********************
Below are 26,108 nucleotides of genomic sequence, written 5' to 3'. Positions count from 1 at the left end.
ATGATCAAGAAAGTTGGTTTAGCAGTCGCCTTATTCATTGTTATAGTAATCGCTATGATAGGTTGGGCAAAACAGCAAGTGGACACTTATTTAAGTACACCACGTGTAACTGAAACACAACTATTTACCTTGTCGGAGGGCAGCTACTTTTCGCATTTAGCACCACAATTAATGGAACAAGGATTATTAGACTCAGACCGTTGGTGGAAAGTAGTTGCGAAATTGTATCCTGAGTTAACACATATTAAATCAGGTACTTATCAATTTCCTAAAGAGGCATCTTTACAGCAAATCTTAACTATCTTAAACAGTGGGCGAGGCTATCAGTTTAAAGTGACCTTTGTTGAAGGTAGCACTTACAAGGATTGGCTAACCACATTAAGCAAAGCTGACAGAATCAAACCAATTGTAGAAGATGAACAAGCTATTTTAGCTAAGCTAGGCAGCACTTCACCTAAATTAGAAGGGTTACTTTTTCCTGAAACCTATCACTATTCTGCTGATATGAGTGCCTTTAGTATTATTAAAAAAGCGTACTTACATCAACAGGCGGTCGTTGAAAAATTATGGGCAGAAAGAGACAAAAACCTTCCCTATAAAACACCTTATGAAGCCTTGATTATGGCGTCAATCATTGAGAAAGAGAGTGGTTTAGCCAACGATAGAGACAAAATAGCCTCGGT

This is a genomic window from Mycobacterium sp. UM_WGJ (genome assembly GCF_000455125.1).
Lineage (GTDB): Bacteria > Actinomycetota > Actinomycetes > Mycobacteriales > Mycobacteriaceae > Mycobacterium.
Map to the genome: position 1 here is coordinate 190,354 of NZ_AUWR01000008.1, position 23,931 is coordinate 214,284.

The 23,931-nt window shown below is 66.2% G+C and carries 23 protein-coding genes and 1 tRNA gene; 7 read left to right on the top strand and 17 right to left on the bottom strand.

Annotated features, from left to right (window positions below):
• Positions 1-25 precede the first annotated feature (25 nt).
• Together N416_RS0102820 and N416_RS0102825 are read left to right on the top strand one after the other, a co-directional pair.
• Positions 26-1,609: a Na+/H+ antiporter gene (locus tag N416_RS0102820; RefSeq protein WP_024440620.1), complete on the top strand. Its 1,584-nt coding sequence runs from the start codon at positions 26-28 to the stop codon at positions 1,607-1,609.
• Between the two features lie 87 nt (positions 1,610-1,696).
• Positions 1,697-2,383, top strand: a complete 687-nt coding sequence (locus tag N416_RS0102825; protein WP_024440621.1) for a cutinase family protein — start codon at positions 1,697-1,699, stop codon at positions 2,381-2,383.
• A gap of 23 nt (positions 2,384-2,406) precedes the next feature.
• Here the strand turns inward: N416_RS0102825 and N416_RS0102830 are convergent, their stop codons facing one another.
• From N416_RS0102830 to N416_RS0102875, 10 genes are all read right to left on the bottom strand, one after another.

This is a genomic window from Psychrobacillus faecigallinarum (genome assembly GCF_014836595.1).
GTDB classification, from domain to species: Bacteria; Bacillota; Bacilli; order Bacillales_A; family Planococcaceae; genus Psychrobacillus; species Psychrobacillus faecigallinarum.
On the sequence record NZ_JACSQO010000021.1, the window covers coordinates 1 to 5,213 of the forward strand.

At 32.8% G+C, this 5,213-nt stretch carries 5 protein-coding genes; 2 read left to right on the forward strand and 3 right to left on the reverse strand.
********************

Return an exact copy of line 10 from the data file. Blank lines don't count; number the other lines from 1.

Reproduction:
• Positions 26-1,609: a Na+/H+ antiporter gene (locus tag N416_RS0102820; RefSeq protein WP_024440620.1), complete on the top strand. Its 1,584-nt coding sequence runs from the start codon at positions 26-28 to the stop codon at positions 1,607-1,609.